Dr. Nasser Saidi, one of the Middle East’s preeminent economists and a former government minister for economics and finance in Lebanon, has said that Arab countries should embrace China’s Belt and Road Initiative (BRI), to include participation in and contributions to China’s Tiangong space station as well as the Space and Digital Silk Roads.
Speaking at an event in Dubai on 16 April 2018 called the “New Silk Road Dialogue,” hosted by the UAE Chapter of the Harvard Kennedy School of Government, Dr. Saidi said that, “the Arab world should play the Belt and Road Initiative card to the fullest.”
Dr. Saidi stated that Arab countries should step up their engagement with China through the auspices of the BRI across a range of sectors, such as science, environmental policy, telecommunications, renewable energy, and space, arguing that countries such as the United Arab Emirates should cooperate with China on its Tiangong space station as part of the Chinese-led Space Silk Road.
For Dr. Saidi, the economic rationale and opportunities presented by the BRI for Arab countries is compelling.
“Asia, including China, will represent by the end of the year 33.3 percent of the world economy, while the United States will have a share of 15.1 percent, down from 15.3 percent,” he told the event audience.
As a result, Dr. Saidi said that Arab governments, banks, and other financial institutions and organisations must position themselves in order to take advantage of the U.S.$26 trillion infrastructure opportunities across the Middle East, Eurasia, Africa, and the Indian Ocean Region. Dr. Saidi said that, “this masterplan is an opportunity for Arab sovereign wealth funds to invest in the new epicenter of the global economy.”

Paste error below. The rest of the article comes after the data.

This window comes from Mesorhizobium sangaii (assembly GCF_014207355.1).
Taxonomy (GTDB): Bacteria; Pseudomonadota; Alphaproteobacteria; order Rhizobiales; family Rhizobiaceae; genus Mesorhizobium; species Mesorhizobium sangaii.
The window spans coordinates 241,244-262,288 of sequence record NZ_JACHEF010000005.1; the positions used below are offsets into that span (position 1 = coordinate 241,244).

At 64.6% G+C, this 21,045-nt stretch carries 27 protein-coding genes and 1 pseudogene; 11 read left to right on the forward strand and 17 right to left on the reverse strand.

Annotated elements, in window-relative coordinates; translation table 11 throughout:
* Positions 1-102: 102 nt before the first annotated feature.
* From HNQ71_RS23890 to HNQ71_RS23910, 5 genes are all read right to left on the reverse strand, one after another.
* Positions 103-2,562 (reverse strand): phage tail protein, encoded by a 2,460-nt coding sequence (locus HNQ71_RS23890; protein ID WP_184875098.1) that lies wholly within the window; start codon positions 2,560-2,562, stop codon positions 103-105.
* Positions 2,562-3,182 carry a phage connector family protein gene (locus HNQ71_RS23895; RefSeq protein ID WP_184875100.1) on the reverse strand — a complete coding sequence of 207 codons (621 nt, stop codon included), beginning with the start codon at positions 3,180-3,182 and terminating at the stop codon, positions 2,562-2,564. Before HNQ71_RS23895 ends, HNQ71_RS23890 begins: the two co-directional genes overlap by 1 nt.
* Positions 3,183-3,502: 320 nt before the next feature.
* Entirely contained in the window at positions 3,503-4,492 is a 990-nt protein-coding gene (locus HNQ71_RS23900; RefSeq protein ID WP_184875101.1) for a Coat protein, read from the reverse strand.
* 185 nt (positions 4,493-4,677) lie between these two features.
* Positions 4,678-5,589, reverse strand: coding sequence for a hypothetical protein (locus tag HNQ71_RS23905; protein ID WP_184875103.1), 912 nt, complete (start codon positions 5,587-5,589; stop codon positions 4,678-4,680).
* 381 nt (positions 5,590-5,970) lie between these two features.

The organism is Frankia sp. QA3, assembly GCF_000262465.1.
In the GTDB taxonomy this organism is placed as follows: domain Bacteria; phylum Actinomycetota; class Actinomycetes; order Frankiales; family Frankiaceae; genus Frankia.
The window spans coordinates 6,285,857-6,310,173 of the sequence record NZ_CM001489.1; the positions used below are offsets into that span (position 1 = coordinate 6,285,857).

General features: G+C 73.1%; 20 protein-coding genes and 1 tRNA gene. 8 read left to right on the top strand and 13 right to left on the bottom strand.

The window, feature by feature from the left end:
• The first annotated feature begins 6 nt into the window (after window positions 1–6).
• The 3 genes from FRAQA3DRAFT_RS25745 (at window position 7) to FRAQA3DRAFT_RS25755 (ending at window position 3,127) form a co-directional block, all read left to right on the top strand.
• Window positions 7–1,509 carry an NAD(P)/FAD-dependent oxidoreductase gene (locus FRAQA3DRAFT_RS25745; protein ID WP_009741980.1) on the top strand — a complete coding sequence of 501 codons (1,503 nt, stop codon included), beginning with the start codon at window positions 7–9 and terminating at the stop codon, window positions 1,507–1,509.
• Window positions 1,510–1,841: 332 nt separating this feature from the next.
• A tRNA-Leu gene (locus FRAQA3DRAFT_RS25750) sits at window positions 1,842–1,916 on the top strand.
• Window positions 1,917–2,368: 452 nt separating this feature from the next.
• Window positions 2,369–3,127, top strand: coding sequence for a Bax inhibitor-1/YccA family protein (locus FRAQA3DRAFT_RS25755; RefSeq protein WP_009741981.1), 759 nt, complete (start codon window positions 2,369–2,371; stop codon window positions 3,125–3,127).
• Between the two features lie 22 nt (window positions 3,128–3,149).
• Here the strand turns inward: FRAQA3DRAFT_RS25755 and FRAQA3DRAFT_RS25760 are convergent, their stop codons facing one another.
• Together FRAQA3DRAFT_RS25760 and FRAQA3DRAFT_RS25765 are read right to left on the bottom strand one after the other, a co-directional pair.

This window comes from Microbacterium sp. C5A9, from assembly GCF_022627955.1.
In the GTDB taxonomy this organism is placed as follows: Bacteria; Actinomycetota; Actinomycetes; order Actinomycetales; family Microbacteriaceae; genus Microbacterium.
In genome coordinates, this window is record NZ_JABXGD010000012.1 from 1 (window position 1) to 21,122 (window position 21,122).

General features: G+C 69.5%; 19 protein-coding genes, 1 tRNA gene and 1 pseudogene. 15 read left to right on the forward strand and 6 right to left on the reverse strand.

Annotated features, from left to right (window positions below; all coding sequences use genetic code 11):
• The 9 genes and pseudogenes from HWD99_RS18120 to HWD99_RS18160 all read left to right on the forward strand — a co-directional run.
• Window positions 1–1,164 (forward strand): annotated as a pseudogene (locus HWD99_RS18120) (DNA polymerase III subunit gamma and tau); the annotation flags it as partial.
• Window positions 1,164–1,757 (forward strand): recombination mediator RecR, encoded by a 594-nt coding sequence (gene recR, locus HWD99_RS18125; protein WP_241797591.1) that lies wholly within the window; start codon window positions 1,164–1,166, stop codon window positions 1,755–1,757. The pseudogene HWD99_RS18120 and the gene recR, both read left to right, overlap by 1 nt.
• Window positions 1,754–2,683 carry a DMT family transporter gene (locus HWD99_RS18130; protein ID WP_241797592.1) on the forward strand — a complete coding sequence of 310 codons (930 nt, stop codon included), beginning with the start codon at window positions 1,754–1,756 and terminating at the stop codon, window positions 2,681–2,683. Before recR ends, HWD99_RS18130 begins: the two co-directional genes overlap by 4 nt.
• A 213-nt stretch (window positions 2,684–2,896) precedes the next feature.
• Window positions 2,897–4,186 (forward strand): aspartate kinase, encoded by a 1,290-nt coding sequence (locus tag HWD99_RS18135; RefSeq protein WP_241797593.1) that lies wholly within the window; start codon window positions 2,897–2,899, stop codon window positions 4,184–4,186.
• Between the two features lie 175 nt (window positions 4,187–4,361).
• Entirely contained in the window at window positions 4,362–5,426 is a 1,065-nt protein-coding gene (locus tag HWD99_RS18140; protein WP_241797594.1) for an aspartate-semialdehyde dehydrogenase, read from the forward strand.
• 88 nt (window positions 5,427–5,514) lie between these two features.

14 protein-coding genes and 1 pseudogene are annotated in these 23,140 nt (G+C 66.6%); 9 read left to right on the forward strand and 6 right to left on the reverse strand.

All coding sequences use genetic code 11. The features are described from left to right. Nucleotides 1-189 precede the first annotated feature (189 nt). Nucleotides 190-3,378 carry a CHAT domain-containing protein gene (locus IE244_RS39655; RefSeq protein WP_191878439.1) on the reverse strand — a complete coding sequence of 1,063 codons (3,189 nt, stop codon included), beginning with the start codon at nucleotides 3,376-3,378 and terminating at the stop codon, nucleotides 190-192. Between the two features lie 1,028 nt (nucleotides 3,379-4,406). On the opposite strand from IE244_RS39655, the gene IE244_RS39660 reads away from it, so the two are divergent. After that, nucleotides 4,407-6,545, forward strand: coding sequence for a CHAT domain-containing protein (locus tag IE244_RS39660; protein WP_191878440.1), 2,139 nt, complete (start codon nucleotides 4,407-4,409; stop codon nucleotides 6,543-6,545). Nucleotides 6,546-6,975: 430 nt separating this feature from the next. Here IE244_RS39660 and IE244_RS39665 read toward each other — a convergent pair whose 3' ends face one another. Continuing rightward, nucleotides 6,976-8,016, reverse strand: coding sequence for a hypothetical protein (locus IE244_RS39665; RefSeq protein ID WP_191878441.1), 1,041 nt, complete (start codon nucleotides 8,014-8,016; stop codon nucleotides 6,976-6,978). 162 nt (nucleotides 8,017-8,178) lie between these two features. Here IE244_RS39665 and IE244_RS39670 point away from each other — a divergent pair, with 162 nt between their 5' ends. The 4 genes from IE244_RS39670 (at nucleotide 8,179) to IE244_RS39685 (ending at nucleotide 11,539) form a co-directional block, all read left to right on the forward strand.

The geographical scope of the BRI “represent 65 percent of the world’s population, 40 percent of the world’s gross domestic product, 25 percent of global trade, and it spans 62 countries,” Dr. Saidi noted.
Dr. Saidi’s remarks were made a week after the opening of the China-Arab States BDS/GNSS Centre in Tunis, Tunisia, where the Chinese Beidou satellite positioning, navigation, and timing (PNT) service will be promoted for use across the Arab world.
They also come at a time. However, when China’s BRI is coming under increasing criticism for placing some of the world’s poorest and troubled countries under considerable debt incurred after Chinese companies have built large infrastructure projects that often have questionable economic viability.
At a BRI conference held in Beijing last week, Christine Lagarde, the managing director of the International Monetary Fund (IMF), remarked that BRI, “ventures can also lead to a problematic increase in debt, potentially limiting other spending as debt service rises, and creating balance of payments challenges.”
One of China’s approaches to its Space Silk Road is to provide large loans to poor countries that are then used to pay for Chinese-built communications and Earth observation satellites, placing these countries in debt and often leaving them with satellite systems that have little prospect for their owners to receive a return on investment, as well as several incidences where the satellites have failed soon after launch.